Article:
- With January 1, 2016 only days away, it is useful to review next year’s predictions for the healthcare insurance industry. Both the costs of monthly premiums and the health insurance marketplace set up by the Patient Protection and Affordable Care Act will experience some changes starting in 2016.
Health insurance marketplace enrollment
For starters, the Department of Health & Human Services (HHS) suspects that there will be anywhere from 11 to 14.1 million people purchasing health coverage plans through Obamacare’s health insurance marketplace by the end of the 2016 open enrollment period, according to the Health Affairs publication.
These numbers estimate that approximately 1 million people who are currently receiving coverage through commercial insurers or the individual market will move over to purchasing coverage through the health insurance marketplace in 2016.
These figures were determined by the Health and Human Services Assistant Secretary for Planning and Evaluation (ASPE) and are based on information from the first two open enrollment periods. It is expected that HHS will meet its goal of ensuring that 10 million beneficiaries are enrolled in coverage through the health insurance marketplace by the end of 2016.
While the Congressional Budget Office expected more individuals to move from employer-sponsored health plans to coverage through the health insurance marketplace, the opposite seems to have occurred. Last year, the number of employer-sponsored health plan beneficiaries rose from 2013 and jumped as high 175 million Americans.
Regardless of where individuals obtain their healthcare coverage, the number of insured people have risen by 17.6 million, the ASPE estimates. Nonetheless, there is still a percentage of Americans who remain uninsured possibly due to the Medicaid coverage gap.
Some of the characteristics and findings of the uninsured population from ASPE includes that about 80 percent of these individuals have less than $1,000 in savings with about one out of two containing only $100 or less in savings.
Additionally, about 50 percent of the uninsured have difficulty with food and housing affordability. As such, the uninsured population is much less likely to visit their primary care doctor, obtain preventive care, or be able to afford prescription drugs. The Centers for Medicare & Medicaid Services (CMS) are bringing forward further attempts to reach the uninsured population and emphasize financial assistance programs for health coverage.
“CMS is using its understanding of the remaining uninsured population and of their attitudes and experience to better target enrollment efforts for 2016,” Health Affairs reports.
“This includes greater use of electronic and social media to reach young adults and greater use of in-person assistance for individuals who are hard to reach through conventional channels. CMS will emphasize the availability of financial assistance and the potential penalties of going uninsured. It will focus its efforts on particular parts of the country where the level of uninsurance is high.”
Monthly premium costs predicted to rise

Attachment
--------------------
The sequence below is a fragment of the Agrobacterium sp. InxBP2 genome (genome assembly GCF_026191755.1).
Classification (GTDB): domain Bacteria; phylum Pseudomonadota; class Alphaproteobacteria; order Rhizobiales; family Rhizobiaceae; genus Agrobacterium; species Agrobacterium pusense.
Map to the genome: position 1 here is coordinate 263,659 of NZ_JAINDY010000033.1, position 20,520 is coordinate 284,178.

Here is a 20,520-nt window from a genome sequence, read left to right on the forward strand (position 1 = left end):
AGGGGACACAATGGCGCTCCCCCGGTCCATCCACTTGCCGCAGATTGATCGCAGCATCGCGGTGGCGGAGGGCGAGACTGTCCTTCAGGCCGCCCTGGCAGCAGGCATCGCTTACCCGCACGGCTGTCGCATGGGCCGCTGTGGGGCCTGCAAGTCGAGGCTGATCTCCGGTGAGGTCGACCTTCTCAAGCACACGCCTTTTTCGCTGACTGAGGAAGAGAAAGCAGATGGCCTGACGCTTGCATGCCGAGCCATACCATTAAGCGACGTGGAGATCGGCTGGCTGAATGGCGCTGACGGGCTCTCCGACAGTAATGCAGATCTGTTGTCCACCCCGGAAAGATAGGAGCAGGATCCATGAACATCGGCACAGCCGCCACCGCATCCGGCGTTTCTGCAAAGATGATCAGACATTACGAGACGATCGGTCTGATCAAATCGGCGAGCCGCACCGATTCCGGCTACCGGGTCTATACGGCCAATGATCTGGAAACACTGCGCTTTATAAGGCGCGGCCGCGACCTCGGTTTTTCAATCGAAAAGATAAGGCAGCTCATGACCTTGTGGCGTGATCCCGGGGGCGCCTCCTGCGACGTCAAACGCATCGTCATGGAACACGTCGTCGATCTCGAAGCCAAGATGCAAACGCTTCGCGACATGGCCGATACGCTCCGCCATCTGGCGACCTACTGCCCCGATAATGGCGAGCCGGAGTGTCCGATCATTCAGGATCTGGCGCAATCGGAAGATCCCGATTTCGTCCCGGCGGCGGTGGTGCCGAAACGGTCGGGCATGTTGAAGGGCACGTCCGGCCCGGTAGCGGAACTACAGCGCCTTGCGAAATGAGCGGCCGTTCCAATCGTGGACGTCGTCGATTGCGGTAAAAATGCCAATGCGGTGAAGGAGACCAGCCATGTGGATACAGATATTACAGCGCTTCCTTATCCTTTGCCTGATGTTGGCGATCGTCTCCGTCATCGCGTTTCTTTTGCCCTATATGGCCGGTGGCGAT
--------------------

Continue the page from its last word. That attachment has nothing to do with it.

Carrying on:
The Henry J. Kaiser Family Foundation announced that monthly premiums in the health insurance marketplace is expected to increase by more than 10 percent, in some cases, next year.
The brief from the Kaiser Family Foundation looked at silver plans in the health insurance exchanges throughout 10 separate states. The increases for premium prices next year are larger than those seen in 2015, but modestly so. The rise is, on average, 4.4 percent higher than in 2015.
The number of insurers in the exchanges has either stayed the same or rose in number across nine of the states analyzed. Additionally, premium price caps are expected to move upwards in 2016.
The lowest-cost silver plan will increase by 4.5 percent on average in 2016 when compared to 2015. However, in certain areas like Richmond, Virginia the monthly premium for the silver plan will jump 19 percent next year. Other regions like Seattle, Washington will see a decrease of 4.2 percent.
“As a result of the ACA’s rate review provision, data has become public on rate increases over 10 percent, with some insurers requesting average increases well into the double digits,” the brief from the Kaiser Family Foundation stated.
“However, the patterns in these 10 states and DC, where more complete information is available, suggest that the premiums for the two lowest-cost silver plans – where the bulk of enrollees tend to migrate – are not necessarily increasing, and where they are increasing, the growth has generally been moderate.”
The American Academy of Actuaries issued a brief that explains some of the reasons monthly premium prices may be going up in 2016. For instance, the composition of the risk pool or the beneficiary population reflects the cost of premiums. The way health insurance works is by having the healthy individuals subsidize the care of the sick. Essentially, the costs of premiums reflect the health status of the risk pool.
“Premiums for 2016 will reflect insurer expectations regarding the composition of the enrollee risk pool, including the distribution of enrollees by age, gender, and health status. How 2016 premiums change from 2015 will depend on how assumptions regarding the composition of the 2016 risk pool differ from those assumed for 2015,” according to the American Academy of Actuaries.
Additionally, premium costs reflect projected medical claims or the price of healthcare services. Premiums also cover the costs of administration including claims processing, sales and enrollment, regulatory compliance, and insurance product creation.
In 2016, the health insurance marketplace should expect a modest rise in the number of individuals enrolling in the exchanges as well as a general rise in premium costs around the nation.